I got other values when i didn't use the RealTime param, but i'm still off by a month sometimes...

                   

                   

                  But nm that, i'll try other ways.

                   

                   

                  The reason i want it is because we want to see what uptime we deliver on the virtual HW, SLA stuff.

                   

                   

                  Thnx for writing on the forum btw, you write awesome scripts!

                   

                   

                   

                   

                   

                  /Jerry

                   

                   

                   

                   

                   

                  • 6. Re: Virtual Machine UPTime
                    gboskin Hot Shot

                    I agree with Jerry I am getting a months off with the uptime...  So basically our we saying  the VI does not know when a vm has be restarted correctly??

                    • 7. Re: Virtual Machine UPTime
                      LucD Guru
                      User ModeratorsCommunity WarriorsvExpert

                      Afaik the uptime has been and still is a problem.

                      There are numerous mentions of this in other threads in several communities.

                       

                      To recapture, there are 2 types of "uptime"

                       

                      1) the uptime of the virtual HW.

                          This is reported correctly as long as you don't do any vMotions. See for example Jason's blog.

                          This shows the time since the last power on of the virtual machine.

                       

                      2) the uptime of the OS running in the virtual HW.

                          In my opinion this is not something that the VC can or should know (unless a component is added to the VMware Tools).

                          For OS uptime you will need to run monitoring solutions that poll the OS in the guest (with an agent or agentless).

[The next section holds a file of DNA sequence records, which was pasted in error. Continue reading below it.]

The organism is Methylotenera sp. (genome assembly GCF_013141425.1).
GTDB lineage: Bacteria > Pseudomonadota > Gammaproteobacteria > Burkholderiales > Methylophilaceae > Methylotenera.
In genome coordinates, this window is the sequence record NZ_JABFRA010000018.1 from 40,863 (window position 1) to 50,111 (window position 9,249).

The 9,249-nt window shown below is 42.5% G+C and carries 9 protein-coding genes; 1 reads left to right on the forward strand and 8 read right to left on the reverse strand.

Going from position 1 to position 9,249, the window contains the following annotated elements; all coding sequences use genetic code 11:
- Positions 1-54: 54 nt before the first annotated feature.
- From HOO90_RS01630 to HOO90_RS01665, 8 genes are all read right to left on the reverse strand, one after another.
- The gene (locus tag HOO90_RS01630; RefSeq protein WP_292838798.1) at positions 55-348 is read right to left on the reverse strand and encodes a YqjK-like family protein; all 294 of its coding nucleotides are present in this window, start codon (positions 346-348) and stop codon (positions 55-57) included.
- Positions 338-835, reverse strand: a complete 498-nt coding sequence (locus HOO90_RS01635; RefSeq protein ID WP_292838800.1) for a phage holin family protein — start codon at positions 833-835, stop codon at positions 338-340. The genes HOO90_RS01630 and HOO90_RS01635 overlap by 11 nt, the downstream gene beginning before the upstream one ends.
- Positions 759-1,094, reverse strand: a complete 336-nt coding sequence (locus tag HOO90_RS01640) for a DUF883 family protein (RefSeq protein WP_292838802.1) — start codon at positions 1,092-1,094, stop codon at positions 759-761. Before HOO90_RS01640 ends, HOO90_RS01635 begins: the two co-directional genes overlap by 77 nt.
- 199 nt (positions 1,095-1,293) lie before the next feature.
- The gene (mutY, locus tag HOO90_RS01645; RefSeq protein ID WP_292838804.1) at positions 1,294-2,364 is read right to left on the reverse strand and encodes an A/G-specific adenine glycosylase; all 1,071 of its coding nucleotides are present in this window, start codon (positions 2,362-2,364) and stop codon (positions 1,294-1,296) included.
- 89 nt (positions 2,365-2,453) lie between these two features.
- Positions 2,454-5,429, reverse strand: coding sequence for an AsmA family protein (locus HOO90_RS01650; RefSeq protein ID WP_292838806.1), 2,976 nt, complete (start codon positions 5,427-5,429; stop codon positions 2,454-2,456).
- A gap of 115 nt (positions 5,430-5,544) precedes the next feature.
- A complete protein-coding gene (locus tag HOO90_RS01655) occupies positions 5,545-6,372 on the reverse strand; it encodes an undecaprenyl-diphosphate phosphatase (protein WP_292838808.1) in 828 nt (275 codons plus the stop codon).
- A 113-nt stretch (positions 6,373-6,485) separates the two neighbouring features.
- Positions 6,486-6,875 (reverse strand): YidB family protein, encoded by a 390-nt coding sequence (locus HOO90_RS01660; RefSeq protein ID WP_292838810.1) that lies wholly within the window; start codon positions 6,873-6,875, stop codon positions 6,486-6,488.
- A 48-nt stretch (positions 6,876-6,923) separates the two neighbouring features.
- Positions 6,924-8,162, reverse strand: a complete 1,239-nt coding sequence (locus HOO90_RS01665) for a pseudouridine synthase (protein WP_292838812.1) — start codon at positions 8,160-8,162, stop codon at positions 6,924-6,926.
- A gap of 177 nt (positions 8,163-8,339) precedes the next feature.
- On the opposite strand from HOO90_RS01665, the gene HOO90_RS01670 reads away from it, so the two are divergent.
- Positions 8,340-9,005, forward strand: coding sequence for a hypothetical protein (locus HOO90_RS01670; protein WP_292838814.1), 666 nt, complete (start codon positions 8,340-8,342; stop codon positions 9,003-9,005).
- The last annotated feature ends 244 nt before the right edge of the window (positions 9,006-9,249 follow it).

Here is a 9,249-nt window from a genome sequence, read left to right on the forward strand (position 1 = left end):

And that could be a problem for your guests that are isolated from your monitoring solution.

                       

                      In conclusion, you will need a 3rd party solution to have correct OS uptime figures.

                       

                      Btw, if someone from VMW can contradict this I would be a happy man

                      Blog: http://lucd.info | Twitter: @LucD22 | PowerCLI Reference co-author: http://tinyurl.com/hkn4glz
                      • 8. Re: Virtual Machine UPTime
                        Master

                        That's correct.

                         

                        I believe there will be a fix for the VMotion resetting the uptime in the future, but as far as I've heard it won't be backported. At this point your best bet is guest-level monitoring.

                        • 9. Re: Virtual Machine UPTime
                          dirch201110141 Novice

                          A bit embarrassing, but googling info here, there and everywhere has not given any clarity so I will bump this 4 year old post anyways: Does anyone know if the uptime reset during vMotion has been solved?

                           

                          My latest try is with powershell 2.0 vs vSphere 5.1.1235233 and the reset is still present.

                          I am testing with "Get-Stat -Entity <insert favorite servername> -start (get-date).AddDays(-30) -Finish (Get-Date)-MaxSamples 1000 -stat sys.uptime.latest|Out-GridView" on a server that I have migrated and booted on known dates.

                          • 10. Re: Virtual Machine UPTime
                            LucD Guru
                            User ModeratorsvExpertCommunity Warriors

                            No, the uptime reset is still there.

                            Blog: http://lucd.info | Twitter: @LucD22 | PowerCLI Reference co-author: http://tinyurl.com/hkn4glz
                            • 11. Re: Virtual Machine UPTime
                              CoinGrahamIV Novice

                              Just posting to let anyone searching know that yes, it's still a problem in ESXi 5.5 over a decade later.

                              • 12. Re: Virtual Machine UPTime
                                esxi1979 Hot Shot

                                So as Lucd mentioned, "In conclusion, you will need a 3rd party solution to have correct OS uptime figures."

                                 

                                 

                                The script does give odd values.

                                 

                                I had one HV died, then when i tried to find the uptime of the vm .. this script shows vm rebooted but in real it do not ..

                                 

                                Anyone is there any fix.solution yet here ?

                                • 13. Re: Virtual Machine UPTime
                                  esxi1979 Hot Shot

                                  Anyone ?

                                  • 14. Re: Virtual Machine UPTime
                                    ShoHRock Novice

                                    Hello All,

                                     

                                    Can someone please tell me why there is a discrepancy when we fetch the up-time of a VM.

                                     

                                    sys.uptime.latest & $_.runtime.bootTime shows same results (36 days) but its quite different from UP-Time mentioned in the task manager (2 days) of the VM (See screenshot).


                                    Please help!